cigar(n: cigar pl cigars) A roll of tobacco leaves that is smoked, which is longer and thicker than a cigarette. 4000

it depends(phrasal verb: it depends) [in relation to a decision or future happening] To be decided by something. 1000

mist(n: mist pl mists) A cloud of water in the air close to the ground, which makes it difficult to see a long way. 5000

pocket-knife(n: pocket-knife pl pocket-knives) A knife with one or more blades that fold into the handle so that it can be carried in the pocket. Also known as a 'jack-knife' or 'pen-knife'. 10000

pour(v: pour, pours, poured, pouring) 1. To [cause to] flow in a steady stream. She poured the milk into a bowl. Water poured down the wall. People were pouring out of the factory. 2. [only with 'it' as subject] To rain heavily. It was pouring this morning. 2000

proud(adj: proud, prouder, proudest) 1. Feeling very pleased because of something you have done or own, someone you know, etc. She felt proud as she watched her daughter graduate. 2. Having a too high opinion of oneself; arrogant. She was too proud to talk to us. 2000
(n: pride, noncount) A feeling of pleasure and satisfaction at one's achievements, possessions, family etc. She watched with pride as her daughter graduated. 3000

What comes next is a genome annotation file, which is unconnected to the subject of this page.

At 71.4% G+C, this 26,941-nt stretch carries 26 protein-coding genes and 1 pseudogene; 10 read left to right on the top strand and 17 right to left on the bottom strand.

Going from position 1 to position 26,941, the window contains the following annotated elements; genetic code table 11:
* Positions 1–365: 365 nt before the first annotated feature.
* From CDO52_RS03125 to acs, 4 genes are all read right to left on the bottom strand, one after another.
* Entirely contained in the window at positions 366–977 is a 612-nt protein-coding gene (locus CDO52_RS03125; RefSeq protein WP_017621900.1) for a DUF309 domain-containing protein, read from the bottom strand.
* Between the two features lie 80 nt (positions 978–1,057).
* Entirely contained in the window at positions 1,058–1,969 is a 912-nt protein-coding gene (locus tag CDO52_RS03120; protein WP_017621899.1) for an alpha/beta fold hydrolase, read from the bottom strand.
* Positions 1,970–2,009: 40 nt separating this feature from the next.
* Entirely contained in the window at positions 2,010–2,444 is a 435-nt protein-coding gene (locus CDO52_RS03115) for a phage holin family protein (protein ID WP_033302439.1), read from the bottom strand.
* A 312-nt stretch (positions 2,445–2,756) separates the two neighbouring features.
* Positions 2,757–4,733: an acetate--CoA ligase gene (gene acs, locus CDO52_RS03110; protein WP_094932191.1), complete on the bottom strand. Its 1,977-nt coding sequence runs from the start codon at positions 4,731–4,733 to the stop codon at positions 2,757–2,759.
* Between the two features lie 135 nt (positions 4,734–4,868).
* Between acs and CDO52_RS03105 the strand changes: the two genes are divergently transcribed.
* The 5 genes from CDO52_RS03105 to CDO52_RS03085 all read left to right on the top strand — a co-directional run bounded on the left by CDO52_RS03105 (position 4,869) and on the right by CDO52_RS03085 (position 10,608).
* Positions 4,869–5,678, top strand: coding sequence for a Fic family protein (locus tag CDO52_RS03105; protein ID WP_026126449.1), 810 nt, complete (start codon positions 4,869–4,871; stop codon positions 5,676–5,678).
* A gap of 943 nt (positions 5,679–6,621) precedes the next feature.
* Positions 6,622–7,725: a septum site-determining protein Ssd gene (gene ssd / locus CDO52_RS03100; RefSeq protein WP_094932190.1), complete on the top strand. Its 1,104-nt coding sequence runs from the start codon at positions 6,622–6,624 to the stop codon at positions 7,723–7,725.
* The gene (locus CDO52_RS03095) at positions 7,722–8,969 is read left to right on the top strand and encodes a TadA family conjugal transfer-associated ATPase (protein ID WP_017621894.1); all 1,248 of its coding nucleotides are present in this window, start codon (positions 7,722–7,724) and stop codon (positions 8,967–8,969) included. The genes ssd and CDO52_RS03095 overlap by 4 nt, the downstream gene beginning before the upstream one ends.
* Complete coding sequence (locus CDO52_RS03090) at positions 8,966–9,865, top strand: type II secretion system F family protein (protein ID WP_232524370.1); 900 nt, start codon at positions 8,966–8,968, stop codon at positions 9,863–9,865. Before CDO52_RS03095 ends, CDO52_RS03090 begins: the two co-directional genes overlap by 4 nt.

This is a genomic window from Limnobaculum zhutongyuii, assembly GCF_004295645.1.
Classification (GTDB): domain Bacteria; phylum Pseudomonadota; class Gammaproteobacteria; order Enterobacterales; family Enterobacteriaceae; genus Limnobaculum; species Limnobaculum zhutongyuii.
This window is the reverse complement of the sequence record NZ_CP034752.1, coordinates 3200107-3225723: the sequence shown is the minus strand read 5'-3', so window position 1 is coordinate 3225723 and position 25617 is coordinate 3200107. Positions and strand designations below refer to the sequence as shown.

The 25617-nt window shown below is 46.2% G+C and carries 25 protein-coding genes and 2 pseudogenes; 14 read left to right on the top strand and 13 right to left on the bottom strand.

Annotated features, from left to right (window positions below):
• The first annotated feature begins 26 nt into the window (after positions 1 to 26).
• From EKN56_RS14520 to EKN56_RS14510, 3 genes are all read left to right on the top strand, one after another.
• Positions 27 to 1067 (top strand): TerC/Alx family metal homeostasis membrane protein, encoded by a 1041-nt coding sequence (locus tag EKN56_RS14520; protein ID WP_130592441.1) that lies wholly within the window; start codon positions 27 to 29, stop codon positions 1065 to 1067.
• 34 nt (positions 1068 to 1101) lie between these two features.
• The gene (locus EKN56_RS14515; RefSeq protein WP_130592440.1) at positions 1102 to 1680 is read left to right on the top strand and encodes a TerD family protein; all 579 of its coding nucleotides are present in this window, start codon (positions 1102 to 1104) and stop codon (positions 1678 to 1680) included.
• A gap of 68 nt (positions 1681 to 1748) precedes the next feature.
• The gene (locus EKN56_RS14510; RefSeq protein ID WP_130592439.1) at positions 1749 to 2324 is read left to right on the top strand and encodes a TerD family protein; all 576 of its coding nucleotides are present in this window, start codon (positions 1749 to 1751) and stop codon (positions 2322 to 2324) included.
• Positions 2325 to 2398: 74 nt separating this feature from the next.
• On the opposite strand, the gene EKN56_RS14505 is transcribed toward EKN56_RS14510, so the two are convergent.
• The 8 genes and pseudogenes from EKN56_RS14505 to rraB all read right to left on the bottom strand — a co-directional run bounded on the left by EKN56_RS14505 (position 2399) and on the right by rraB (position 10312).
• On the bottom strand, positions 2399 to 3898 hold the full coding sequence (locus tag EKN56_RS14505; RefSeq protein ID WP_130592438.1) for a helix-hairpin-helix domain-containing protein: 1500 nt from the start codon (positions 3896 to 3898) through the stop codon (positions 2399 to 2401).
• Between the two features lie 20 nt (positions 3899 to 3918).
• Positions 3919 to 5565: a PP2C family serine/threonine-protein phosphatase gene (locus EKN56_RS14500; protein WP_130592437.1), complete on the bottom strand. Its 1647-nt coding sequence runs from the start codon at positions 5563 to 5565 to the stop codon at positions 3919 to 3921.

(n: row pl rows) A straight line of people or things that are next to each other.
(v: row, rows, rowed, rowing) To move a boat through water using poles that are flat and wide at one end [oars]. 2000

row rowing

rowboat(n: rowboat pl rowboats) A small boat that is moved through the water using poles that are flat and wide at one end {oars].

scream(v: scream, screams, screamed, screaming) 1. To suddenly cry out in a loud and high voice because of fear, pain, surprise, etc. 2. To say something in a loud and high voice because you are angry, afraid, etc. 3000

sew(phrasal verb: sew up) To close or repair something by using a needle and thread. He sewed up the tear in his shirt. 2. To do the final things that are needed to complete something, or to make something certain. They're sewing up the details of the agreement. His last goal sewed up the game.

stitch(n: stitch pl stitches) A special piece of thread that is used to hold a large cut or wound closed. (เย็บติด) 3000

throat(n: throat pl throats) 1. The front part of the neck. (คอ) 2. The back part of the mouth connecting the openings of the stomach, lungs and nose. (ช่องคอ) 3000